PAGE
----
Another important figure in Snam’s transformation is Guido Amendola, Senior VP Corporate & Group Supply Chain. Amendola has broad-based procurement experience, having been Group CPO at BNP Paribas bank in Italy and Supply Chain Director at telecoms company, PosteMobile.
On sustainability, Amendola says that, in procurement in general, there needs to be a change from the old ways of working to “a new more entrepreneurial approach where innovation becomes the norm”.
This is a journey that starts on a consistent people’s consciousness about the new role of supply chain departments. To do this, he says, Snam launched the Supply Chain Academy, a programme that provides buyers, senior managers and directors with business-led strategic coaching around most important trends and topics in supply chain.
And when it comes to sustainability, Amendola is passionate. He says “helping drive the company’s net zero carbon programme has been exciting” - as has supporting Snam’s ongoing transition from fossil-based gas to sustainable energy sources.
He believes that an important part of Snam’s sustainability drive is that stakeholders “continue to be engaged and involved every step of the way”.
This is why Snam has launched a Change Management Initiative in its supply chain with an incubator team called ProcuLab which, says Amendola, “is an ideas booster composed of people from across our supply chain, who have a balanced mix of gender, skills and experience”.
He adds: “In ProcuLab there is no hierarchy, no rules. All that matters is valuable ideas. As well as generating ideas that continue to help us, I think it has also helped with morale, because it brought our people closer together when remote working during the pandemic”.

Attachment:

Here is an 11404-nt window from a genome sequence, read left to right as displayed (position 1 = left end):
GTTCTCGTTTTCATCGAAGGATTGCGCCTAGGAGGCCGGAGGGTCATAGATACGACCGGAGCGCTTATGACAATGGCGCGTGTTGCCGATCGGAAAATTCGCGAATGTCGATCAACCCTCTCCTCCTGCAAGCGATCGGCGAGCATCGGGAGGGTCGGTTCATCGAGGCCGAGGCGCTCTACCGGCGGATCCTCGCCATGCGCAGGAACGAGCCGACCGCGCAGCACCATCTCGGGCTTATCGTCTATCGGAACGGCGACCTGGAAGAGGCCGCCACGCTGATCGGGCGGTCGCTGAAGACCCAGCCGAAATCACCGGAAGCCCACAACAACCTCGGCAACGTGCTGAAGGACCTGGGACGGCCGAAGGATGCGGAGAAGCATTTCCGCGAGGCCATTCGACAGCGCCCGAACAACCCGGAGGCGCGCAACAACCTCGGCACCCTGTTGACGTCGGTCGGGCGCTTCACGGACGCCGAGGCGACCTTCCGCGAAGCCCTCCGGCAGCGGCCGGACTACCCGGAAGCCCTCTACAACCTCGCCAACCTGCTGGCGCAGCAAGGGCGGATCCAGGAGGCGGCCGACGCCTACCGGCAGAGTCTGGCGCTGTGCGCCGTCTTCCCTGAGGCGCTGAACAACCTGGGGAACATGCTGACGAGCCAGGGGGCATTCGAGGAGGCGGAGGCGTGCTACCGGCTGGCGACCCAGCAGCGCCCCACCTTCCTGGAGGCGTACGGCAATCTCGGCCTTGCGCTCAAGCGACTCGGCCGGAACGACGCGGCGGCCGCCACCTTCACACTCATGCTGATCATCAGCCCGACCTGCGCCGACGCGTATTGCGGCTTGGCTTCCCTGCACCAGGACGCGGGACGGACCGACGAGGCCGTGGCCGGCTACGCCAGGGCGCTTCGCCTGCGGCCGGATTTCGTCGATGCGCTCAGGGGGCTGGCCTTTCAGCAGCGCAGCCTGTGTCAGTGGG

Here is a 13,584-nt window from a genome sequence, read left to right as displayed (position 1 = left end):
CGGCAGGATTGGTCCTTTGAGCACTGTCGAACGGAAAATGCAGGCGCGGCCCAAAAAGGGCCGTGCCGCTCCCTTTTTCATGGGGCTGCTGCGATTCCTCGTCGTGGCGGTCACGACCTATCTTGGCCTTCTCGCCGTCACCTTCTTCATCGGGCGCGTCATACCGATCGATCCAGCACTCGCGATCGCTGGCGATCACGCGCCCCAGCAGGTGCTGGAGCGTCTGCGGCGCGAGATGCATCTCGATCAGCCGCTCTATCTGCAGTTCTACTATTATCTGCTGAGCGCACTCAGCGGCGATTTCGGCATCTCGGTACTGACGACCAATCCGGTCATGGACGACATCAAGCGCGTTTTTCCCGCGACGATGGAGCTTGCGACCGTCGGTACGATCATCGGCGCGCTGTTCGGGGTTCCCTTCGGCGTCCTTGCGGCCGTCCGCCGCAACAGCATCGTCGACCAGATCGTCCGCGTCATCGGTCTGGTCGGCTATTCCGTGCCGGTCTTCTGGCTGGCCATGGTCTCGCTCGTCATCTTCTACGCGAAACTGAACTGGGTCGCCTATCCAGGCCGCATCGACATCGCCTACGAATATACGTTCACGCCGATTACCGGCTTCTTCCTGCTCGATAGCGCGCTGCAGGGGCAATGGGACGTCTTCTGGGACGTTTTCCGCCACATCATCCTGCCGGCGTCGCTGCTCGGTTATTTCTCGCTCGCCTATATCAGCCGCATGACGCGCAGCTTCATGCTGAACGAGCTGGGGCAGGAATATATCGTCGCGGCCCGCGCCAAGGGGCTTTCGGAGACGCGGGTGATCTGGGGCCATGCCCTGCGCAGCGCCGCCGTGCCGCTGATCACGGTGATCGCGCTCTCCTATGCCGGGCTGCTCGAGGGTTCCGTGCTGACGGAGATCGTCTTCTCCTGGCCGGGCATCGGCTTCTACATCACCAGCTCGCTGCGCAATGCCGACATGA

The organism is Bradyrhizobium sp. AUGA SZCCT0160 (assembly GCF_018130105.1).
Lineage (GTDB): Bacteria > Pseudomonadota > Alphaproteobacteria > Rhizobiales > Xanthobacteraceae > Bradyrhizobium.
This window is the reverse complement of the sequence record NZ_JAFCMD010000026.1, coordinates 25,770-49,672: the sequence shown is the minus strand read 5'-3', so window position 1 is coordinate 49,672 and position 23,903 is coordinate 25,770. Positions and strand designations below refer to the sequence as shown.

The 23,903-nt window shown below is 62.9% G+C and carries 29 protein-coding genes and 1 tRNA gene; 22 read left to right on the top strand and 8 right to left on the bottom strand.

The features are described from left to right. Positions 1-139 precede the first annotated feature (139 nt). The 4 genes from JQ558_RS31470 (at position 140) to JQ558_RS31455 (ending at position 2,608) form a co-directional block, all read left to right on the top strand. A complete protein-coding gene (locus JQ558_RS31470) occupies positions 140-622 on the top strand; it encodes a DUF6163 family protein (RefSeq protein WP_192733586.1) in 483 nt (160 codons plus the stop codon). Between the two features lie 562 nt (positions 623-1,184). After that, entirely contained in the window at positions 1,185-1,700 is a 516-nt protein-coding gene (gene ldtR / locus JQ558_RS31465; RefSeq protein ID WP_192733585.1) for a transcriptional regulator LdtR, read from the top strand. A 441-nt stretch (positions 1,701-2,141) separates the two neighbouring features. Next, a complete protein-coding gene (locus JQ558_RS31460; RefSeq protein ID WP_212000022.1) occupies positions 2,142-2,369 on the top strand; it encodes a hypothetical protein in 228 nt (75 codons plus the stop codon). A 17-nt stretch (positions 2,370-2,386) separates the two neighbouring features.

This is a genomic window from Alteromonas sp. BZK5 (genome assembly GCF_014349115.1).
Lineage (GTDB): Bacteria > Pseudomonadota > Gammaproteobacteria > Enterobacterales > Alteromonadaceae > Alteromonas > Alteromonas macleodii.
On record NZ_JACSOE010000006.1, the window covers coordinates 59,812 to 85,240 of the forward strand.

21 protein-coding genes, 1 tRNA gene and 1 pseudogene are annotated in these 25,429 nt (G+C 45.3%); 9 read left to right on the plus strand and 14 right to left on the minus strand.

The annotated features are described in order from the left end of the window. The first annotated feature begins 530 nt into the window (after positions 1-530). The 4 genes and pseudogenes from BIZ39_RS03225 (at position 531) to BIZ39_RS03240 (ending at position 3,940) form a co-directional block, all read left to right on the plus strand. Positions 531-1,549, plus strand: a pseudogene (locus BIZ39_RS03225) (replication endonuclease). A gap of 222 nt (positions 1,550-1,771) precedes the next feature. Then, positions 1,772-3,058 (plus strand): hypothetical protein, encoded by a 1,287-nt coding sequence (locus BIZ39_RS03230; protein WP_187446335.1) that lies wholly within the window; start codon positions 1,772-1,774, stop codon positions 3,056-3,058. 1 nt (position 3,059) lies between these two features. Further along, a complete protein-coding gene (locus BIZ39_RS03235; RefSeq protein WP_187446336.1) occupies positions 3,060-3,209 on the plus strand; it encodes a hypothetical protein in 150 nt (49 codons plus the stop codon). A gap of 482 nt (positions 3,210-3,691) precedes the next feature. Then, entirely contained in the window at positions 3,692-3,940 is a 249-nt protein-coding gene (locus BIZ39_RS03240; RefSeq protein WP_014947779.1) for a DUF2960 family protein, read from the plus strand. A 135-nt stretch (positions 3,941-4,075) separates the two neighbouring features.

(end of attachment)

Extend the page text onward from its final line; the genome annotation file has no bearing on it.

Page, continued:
Amendola also feels strongly that having the right mindset will continue to be the bedrock upon which the process of change is built.
“Our culture is to challenge ourselves daily, so we can improve profitability and operating efficiency,” he says.
A third Snam executive who has been important to its ongoing reinvention is Loris Spaltini, Executive VP of Corporate Services, who reports to Snam’s CEO. Spaltini joined the company in 2018 and has prior experience in the steel and automotive sectors.
Although the transition process has gone well, Spaltini admits it has been hugely challenging at times - not least during the height of the pandemic, during which time Spaltini and his team “had to guarantee supply continuity by supporting critical suppliers, as well as reinforcing procedures and supplier-verification compliance.
They also had to ensure the security of Snam assets, including not only gas pipelines and plants but also the software applications that allow it to control the Italian gas network. “Our cyber team did an amazing job,” Spaltini says.
As well as keeping operational matters on course at the height of Covid, Spaltini’s team were also tasked with ensuring its own people were taken care of.
He said: “This meant not only developing internal health protocols to safeguard our workers’ safety but also ensuring they were getting the psychological support they needed.”
As well as providing personal support and medical care for its own people, Snam also took on responsibility for helping the wider Italian public, by donating much-needed medical equipment and supplies to healthcare providers across Italy.
Now, as the pandemic is beginning to ease its grip, Snam’s supply chain is in a good place, says Spaltini. “Despite Covid, we’ve succeeded in continually improving, in terms of organisational and technological development, as well as in terms of the growth of our people and our attention to sustainability issues. In Europe, we are a fundamental player in the energy transition movement.”
“Sustainability is no longer seen as an added benefit,” Spaltini adds. “It is a core operational and corporate goal. We have moved away from a ‘cost’ mindset, to a ‘value’ mindset - not just on sustainability, but in everything we do.”